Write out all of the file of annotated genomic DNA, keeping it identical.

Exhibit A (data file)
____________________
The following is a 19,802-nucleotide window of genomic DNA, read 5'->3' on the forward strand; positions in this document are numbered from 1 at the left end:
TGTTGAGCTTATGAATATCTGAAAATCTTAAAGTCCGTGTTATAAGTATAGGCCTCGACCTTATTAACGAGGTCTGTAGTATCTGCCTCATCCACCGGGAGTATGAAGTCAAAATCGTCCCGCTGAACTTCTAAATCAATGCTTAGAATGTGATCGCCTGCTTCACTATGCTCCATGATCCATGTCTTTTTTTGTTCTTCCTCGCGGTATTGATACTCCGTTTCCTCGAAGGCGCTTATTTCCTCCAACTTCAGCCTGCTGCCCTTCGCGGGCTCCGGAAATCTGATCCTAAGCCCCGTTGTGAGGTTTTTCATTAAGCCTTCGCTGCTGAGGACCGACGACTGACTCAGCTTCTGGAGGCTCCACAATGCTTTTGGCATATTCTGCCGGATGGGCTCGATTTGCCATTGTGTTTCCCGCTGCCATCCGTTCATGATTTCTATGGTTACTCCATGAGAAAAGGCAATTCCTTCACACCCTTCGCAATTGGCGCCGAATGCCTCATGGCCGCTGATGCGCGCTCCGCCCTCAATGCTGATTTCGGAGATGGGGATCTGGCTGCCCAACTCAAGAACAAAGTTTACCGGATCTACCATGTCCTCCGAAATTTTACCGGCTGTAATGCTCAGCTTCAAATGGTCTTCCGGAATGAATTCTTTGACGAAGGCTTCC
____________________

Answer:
The following is a 19,802-nucleotide window of genomic DNA, read 5'->3' on the forward strand; positions in this document are numbered from 1 at the left end:
TGTTGAGCTTATGAATATCTGAAAATCTTAAAGTCCGTGTTATAAGTATAGGCCTCGACCTTATTAACGAGGTCTGTAGTATCTGCCTCATCCACCGGGAGTATGAAGTCAAAATCGTCCCGCTGAACTTCTAAATCAATGCTTAGAATGTGATCGCCTGCTTCACTATGCTCCATGATCCATGTCTTTTTTTGTTCTTCCTCGCGGTATTGATACTCCGTTTCCTCGAAGGCGCTTATTTCCTCCAACTTCAGCCTGCTGCCCTTCGCGGGCTCCGGAAATCTGATCCTAAGCCCCGTTGTGAGGTTTTTCATTAAGCCTTCGCTGCTGAGGACCGACGACTGACTCAGCTTCTGGAGGCTCCACAATGCTTTTGGCATATTCTGCCGGATGGGCTCGATTTGCCATTGTGTTTCCCGCTGCCATCCGTTCATGATTTCTATGGTTACTCCATGAGAAAAGGCAATTCCTTCACACCCTTCGCAATTGGCGCCGAATGCCTCATGGCCGCTGATGCGCGCTCCGCCCTCAATGCTGATTTCGGAGATGGGGATCTGGCTGCCCAACTCAAGAACAAAGTTTACCGGATCTACCATGTCCTCCGAAATTTTACCGGCTGTAATGCTCAGCTTCAAATGGTCTTCCGGAATGAATTCTTTGACGAAGGCTTCC